• SALT SPRAY – Many forget that with snow comes the snow plows and salt trucks! Salts can harm plants along roadsides as salt spray can reach up to 20′ from the road. To avoid salt spray damage on evergreens, it is best to put up some sort of snow fencing or burlap to protect them against the salt spray which can brown out foliage. Also, if you live along a main road, it is wise to plant salt tolerant or deciduous plants that generally won’t be as damaged by the salt spray.
  • CUTTING FLOWERS & FRUIT TREES – Who wouldn’t love to have a lovely vase of flowers in their home before winter sets in? Make it a practice to cut of large flower heads of plants in the fall to enjoy them so its not a chore! Leaving flower heads on plants through the winter can cause the branches to be heavy, combined with a heavy snowfall it can cause branches to break and damage to your plants. Fruiting trees and shrubs should also be paid attention to. Trees like apples and pears that bear heavy fruit should be pruned back regularly to keep the branches from becoming too heavy and it also helps to produce better fruit!
  • TYING UP PLANTS – Some plants that have a columnar habit such as Arborvitae and Juniper may be loosely tied to prevent the snow from breaking or bending their branches. Again, although not necessary it won’t harm the plants to take the extra precaution, just make sure you don’t tie them too tightly and remove the ties in the spring.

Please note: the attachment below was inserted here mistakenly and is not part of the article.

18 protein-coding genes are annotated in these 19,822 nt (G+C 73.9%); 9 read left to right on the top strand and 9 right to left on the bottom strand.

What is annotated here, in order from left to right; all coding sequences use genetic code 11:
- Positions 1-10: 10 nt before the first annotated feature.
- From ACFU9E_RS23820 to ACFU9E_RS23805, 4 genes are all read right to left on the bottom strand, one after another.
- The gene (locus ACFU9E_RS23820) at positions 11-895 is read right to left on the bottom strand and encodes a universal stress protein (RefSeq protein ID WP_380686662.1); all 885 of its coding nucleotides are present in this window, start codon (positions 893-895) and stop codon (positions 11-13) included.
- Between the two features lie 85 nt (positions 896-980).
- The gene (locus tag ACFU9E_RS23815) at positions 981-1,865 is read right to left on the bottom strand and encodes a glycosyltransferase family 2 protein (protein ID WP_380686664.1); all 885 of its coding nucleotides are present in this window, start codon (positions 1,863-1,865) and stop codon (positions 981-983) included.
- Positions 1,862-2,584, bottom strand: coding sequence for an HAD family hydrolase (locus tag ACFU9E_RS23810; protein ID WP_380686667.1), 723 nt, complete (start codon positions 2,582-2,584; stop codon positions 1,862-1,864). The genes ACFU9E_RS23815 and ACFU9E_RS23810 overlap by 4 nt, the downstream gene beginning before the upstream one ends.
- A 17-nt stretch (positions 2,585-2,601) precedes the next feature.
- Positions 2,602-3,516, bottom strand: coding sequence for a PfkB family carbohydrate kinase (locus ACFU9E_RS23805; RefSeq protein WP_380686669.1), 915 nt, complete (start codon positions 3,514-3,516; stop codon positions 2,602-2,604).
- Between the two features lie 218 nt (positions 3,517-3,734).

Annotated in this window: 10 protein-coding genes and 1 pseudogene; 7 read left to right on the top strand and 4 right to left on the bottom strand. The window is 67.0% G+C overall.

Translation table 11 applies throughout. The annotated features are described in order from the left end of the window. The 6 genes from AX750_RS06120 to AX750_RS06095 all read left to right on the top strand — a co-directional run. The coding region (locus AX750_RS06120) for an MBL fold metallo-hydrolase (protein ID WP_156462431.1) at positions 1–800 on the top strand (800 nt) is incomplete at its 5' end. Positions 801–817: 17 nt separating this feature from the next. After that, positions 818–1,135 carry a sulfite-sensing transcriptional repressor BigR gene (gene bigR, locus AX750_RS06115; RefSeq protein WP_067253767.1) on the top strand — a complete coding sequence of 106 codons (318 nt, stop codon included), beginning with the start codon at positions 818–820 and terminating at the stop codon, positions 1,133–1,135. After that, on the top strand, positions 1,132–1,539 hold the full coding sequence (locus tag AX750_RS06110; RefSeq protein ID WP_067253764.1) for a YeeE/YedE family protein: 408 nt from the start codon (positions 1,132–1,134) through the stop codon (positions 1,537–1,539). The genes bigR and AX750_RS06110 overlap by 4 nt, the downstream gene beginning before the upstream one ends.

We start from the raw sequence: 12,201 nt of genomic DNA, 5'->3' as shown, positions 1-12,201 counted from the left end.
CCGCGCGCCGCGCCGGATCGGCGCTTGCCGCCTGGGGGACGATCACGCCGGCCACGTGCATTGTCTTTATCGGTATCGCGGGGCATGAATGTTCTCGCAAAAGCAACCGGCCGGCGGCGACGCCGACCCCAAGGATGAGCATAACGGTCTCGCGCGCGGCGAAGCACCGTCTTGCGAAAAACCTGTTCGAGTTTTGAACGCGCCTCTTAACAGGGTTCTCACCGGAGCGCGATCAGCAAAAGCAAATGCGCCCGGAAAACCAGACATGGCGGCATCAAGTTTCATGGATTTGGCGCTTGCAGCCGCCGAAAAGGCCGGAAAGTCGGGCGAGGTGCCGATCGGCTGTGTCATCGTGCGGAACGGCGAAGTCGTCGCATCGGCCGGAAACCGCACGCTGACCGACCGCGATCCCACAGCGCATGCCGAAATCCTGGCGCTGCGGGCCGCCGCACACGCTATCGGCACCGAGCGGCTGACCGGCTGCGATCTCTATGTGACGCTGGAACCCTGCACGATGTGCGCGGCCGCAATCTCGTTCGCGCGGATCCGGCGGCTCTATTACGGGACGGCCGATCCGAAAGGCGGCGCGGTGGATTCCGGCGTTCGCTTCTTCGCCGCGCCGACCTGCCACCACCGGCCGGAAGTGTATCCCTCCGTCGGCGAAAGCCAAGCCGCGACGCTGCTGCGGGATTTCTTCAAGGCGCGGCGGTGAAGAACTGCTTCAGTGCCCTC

Plants for Winter Interest: Want to be the talk of your neighborhood with gorgeous red berries frosted with a layer of ice and snow, winter blooming shrubs & perennials, or colorful bunches of branches or peeling bark in your landscape? Well you can! Below is our list of best plants for winter interest.  Although they may fall short during the summer months, these plants will shine their brightest during the late fall, winter and early spring months.

Ilex

Ilex verticillata – Fall, before the leaves drop

    • Ilex verticillata – Winterberry Holly – In the holly family, as the name suggests, this deciduous shrub will be covered in bright red or red/orange berries in the fall and through the winter. Because it loses its leaves, the berries become more apparent in the winter against the bright white snow. Branches can also be cut and mixed with freshly cut evergreens in holiday arrangements. Note – these plants have a male and female, so you will need one boy somewhere on your property or in the vicinity to produce the best fruit. This is one of our favorite winter-interest plants
    • Red or Yellow Twig Dogwood – During the summer they may look like green or variegated bushes, come winter, their branches leap out against the snow and dreary background. with bright yellow or red branches, these plants shine during the winter months. Branches can also be used as an accent in floral arrangements.

      Hamamelis vernalis | Witch Hazel

      Hamamelis vernalis | Witch Hazel

    • Hamamelis – Witch Hazel – Have you ever seen or smelled a Witch Hazel bloom? No? That is probably because it typically blooms between December and March! Plant one in an area where you will see it during the winter to enjoy this diamond in the rough. Witch Hazel’s typically bloom yellow or red.